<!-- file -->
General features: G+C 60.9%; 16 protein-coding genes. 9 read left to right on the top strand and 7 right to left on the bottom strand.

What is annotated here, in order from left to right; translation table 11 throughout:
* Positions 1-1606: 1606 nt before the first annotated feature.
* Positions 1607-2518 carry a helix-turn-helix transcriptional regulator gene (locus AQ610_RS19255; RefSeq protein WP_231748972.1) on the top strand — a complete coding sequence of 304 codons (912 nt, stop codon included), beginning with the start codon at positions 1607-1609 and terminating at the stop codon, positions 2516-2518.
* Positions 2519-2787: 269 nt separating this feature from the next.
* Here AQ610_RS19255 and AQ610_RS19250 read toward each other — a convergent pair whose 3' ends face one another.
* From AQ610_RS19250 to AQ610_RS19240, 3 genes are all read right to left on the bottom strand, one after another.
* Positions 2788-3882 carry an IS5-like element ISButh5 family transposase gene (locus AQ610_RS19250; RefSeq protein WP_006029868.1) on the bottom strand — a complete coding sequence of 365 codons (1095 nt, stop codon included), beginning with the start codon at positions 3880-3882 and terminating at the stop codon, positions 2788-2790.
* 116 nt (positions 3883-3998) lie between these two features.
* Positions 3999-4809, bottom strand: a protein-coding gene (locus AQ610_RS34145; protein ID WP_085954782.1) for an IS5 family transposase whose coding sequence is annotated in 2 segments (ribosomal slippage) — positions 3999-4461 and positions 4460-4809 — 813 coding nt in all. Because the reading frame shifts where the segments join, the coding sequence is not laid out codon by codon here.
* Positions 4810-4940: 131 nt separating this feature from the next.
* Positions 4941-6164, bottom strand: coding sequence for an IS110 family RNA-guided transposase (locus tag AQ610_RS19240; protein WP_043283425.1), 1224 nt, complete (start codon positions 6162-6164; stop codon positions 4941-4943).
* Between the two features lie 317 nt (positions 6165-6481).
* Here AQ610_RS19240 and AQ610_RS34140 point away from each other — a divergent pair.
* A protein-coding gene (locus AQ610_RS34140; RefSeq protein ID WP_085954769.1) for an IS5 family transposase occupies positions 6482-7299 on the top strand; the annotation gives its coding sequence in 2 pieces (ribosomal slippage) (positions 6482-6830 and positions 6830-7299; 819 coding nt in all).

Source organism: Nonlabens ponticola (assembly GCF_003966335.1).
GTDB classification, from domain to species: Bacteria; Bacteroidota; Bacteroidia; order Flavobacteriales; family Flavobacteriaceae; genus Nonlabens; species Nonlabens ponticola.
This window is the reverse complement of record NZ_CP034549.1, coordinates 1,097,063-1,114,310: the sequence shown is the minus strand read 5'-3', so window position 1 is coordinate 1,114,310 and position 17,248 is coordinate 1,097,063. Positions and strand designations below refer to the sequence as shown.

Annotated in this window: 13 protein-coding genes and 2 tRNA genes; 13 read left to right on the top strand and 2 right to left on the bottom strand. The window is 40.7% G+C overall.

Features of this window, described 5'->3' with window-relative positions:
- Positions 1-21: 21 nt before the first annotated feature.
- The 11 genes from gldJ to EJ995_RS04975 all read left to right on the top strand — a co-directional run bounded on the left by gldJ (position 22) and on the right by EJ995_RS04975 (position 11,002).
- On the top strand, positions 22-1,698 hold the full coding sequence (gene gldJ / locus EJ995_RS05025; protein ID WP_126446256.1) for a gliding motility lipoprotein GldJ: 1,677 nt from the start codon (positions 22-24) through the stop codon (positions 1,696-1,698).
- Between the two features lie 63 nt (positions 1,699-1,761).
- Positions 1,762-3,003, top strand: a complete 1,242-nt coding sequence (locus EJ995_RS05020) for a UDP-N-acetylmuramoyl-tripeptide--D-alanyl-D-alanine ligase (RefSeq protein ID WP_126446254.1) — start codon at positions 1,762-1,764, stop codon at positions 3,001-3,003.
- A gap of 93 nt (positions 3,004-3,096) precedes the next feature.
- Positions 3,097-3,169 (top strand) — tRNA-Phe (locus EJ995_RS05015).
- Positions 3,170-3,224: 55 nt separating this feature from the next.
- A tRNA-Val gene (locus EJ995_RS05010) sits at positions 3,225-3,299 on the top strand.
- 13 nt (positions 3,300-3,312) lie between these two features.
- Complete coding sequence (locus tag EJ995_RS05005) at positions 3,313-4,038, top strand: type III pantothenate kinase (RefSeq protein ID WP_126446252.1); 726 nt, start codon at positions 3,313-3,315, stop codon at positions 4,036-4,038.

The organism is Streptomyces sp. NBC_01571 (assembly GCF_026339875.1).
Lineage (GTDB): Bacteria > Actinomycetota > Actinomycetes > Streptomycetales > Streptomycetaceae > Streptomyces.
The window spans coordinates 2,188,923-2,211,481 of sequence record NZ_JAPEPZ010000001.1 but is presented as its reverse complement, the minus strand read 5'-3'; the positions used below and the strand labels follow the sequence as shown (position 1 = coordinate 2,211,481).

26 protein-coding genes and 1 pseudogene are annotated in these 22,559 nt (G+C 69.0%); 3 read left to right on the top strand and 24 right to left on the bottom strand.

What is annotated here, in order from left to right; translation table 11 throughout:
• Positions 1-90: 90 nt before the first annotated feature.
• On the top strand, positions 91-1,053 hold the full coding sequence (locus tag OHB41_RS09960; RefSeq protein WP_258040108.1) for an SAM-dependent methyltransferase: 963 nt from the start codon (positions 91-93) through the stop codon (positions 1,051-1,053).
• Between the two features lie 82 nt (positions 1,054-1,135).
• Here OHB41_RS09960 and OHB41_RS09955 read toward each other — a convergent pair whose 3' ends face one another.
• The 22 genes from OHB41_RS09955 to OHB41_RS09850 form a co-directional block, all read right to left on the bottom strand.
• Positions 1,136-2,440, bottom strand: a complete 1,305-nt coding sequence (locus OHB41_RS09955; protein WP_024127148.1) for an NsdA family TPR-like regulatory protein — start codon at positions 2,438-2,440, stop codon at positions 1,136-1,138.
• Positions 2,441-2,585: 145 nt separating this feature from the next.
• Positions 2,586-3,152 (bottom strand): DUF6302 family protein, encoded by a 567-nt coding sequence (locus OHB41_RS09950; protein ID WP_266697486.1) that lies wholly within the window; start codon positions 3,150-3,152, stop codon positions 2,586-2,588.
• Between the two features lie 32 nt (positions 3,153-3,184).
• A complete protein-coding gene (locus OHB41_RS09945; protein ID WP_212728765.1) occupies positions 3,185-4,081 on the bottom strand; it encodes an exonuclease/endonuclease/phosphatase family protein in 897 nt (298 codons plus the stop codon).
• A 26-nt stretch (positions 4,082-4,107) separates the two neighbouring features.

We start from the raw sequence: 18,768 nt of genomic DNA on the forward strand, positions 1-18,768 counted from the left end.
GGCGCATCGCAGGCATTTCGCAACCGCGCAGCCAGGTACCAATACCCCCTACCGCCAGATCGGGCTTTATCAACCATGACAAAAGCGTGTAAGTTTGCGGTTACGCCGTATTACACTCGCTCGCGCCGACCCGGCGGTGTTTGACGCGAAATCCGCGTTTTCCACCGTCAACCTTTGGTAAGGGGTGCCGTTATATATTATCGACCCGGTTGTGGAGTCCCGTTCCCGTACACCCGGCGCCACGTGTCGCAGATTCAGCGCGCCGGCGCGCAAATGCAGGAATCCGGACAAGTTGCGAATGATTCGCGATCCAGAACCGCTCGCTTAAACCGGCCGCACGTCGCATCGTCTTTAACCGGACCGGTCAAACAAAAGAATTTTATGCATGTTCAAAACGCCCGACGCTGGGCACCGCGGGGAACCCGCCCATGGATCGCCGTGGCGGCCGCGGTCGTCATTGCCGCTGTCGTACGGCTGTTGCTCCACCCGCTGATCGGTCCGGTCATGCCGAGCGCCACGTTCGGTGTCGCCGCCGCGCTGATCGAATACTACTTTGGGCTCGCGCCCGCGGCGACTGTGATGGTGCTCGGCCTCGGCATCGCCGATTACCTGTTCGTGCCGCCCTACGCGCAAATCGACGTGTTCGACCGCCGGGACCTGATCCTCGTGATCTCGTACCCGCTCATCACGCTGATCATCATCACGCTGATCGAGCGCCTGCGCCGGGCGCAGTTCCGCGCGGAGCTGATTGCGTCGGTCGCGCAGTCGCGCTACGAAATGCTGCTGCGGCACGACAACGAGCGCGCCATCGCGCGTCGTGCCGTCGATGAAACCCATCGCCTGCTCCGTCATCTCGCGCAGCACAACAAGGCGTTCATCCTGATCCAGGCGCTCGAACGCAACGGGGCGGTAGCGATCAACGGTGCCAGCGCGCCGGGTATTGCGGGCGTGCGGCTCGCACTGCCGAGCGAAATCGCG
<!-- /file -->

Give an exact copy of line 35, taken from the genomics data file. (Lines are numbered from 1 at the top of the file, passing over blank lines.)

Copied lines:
26 protein-coding genes and 1 pseudogene are annotated in these 22,559 nt (G+C 69.0%); 3 read left to right on the top strand and 24 right to left on the bottom strand.